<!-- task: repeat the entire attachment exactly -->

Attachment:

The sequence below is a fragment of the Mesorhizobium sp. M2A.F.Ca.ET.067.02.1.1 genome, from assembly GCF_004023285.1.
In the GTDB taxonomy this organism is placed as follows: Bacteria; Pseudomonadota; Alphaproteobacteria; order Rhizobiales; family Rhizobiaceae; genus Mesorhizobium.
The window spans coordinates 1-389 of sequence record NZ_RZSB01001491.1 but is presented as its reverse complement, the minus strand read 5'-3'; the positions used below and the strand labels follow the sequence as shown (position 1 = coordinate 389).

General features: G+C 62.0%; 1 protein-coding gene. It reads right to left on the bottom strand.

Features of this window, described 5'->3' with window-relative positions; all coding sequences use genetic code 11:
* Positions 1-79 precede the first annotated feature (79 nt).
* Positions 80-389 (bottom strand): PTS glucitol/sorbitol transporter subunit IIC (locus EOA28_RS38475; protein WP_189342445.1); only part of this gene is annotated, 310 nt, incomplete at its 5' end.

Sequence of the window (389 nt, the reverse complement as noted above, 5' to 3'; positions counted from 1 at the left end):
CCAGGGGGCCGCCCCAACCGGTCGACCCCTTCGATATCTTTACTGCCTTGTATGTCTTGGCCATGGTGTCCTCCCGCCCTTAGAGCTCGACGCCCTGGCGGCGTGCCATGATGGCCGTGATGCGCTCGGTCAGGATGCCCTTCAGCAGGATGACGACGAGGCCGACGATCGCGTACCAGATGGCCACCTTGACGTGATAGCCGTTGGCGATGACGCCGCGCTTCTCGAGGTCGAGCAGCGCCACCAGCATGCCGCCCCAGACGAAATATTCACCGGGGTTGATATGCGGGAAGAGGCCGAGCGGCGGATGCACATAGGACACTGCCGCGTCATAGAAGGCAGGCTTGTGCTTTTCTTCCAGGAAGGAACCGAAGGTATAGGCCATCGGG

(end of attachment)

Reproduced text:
The sequence below is a fragment of the Mesorhizobium sp. M2A.F.Ca.ET.067.02.1.1 genome, from assembly GCF_004023285.1.
In the GTDB taxonomy this organism is placed as follows: Bacteria; Pseudomonadota; Alphaproteobacteria; order Rhizobiales; family Rhizobiaceae; genus Mesorhizobium.
The window spans coordinates 1-389 of sequence record NZ_RZSB01001491.1 but is presented as its reverse complement, the minus strand read 5'-3'; the positions used below and the strand labels follow the sequence as shown (position 1 = coordinate 389).

General features: G+C 62.0%; 1 protein-coding gene. It reads right to left on the bottom strand.

Features of this window, described 5'->3' with window-relative positions; all coding sequences use genetic code 11:
* Positions 1-79 precede the first annotated feature (79 nt).
* Positions 80-389 (bottom strand): PTS glucitol/sorbitol transporter subunit IIC (locus EOA28_RS38475; protein WP_189342445.1); only part of this gene is annotated, 310 nt, incomplete at its 5' end.

Sequence of the window (389 nt, the reverse complement as noted above, 5' to 3'; positions counted from 1 at the left end):
CCAGGGGGCCGCCCCAACCGGTCGACCCCTTCGATATCTTTACTGCCTTGTATGTCTTGGCCATGGTGTCCTCCCGCCCTTAGAGCTCGACGCCCTGGCGGCGTGCCATGATGGCCGTGATGCGCTCGGTCAGGATGCCCTTCAGCAGGATGACGACGAGGCCGACGATCGCGTACCAGATGGCCACCTTGACGTGATAGCCGTTGGCGATGACGCCGCGCTTCTCGAGGTCGAGCAGCGCCACCAGCATGCCGCCCCAGACGAAATATTCACCGGGGTTGATATGCGGGAAGAGGCCGAGCGGCGGATGCACATAGGACACTGCCGCGTCATAGAAGGCAGGCTTGTGCTTTTCTTCCAGGAAGGAACCGAAGGTATAGGCCATCGGG